I’ll admit that before looking over the program for FutureMedia, I had never heard of the movie, which premiered in January at the Sundance Festival. You’ll be lucky to see it in a theater near you, I suspect, even an art house.
Judging from its Facebook page, it is being shown here and there. There was a showing at MIT in October with a panel discussion. Not many stayed on after a cocktail reception at the FutureMedia Fest (who knew there were other things to do in downtown Atlanta) to see the documentary.
But if you’re into newspapers and the changes buffeting them, it’s a must see. In late October, it was released on DVD and Blu-Ray. An excellent gift idea for the journalist on your list.
Jeff Jarvis and Clay Shirky are interviewed in the documentary as well as Alex Jones, who both wrote for and about The Times.
There’s former executive editor Bill Keller agonizing over layoffs (“we should be wearing bloody butcher smocks”) and holding budget meetings. There’s archive footage of Timesmen Turner Catledge and Howell Raines. There’s Gay Talesoe, who wrote one of the defining books on the paper (The Kingdom and the Power: Behind the Scenes at The New York Times: The Institution That Influences the World) talking about the Times.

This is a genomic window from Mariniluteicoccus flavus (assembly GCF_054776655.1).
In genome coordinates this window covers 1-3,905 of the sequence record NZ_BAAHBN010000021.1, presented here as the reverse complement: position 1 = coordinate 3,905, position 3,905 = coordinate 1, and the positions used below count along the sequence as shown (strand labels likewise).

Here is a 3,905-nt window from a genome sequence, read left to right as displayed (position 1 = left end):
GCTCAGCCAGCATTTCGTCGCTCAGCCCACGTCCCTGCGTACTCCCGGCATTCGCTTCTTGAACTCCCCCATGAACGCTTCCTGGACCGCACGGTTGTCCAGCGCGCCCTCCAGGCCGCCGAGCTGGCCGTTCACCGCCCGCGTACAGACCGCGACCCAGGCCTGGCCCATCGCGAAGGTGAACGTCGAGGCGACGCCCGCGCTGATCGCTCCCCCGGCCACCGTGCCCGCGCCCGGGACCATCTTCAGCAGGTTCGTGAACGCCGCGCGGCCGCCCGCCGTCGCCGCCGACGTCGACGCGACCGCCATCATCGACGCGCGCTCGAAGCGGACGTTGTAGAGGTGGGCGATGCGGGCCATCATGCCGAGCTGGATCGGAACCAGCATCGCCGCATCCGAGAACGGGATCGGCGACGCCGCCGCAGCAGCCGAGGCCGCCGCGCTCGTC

It’s an inside-peek at the Gray Lady.
All good stuff if you love journalism and the New York Times.
But the star of the movie is David Carr, self-described former cocaine addict and single parent on welfare who turned his life around to marry the New York Times.
Carr, in the movie is a one of those one-of-a-kind newspaper characters, the kind journalists tell stories about over beers: irreverent, at times odd (well, maybe most times) and passionate, always passionate about his craft. His takedown of Newser’s Michael Wolff, as gifted as any with a sharp wit, but left speechless, at a panel will make you laugh.
The movie, directed by Andrew Rossi, and produced and written by Kate Novack and Ross, covers Carr’s reporting of the incredible piece on the disaster of the Sam Zell era at the Tribune Co. as well as the breakdowns involving Judith Miller’s Iraq coverage and the paper’s partnership (or was it) with Wikileaks.
There’s layoffs and iPads and pay walls and Twitter and corner newspaper hawkers. It’s the old and the new; the blemishes and the beauty; the tumultuous and the trivial.
And through all the twists and turns, the good times and the bad, there are those like David Carr who know in their hearts, it’s about fighting the good fight of journalism.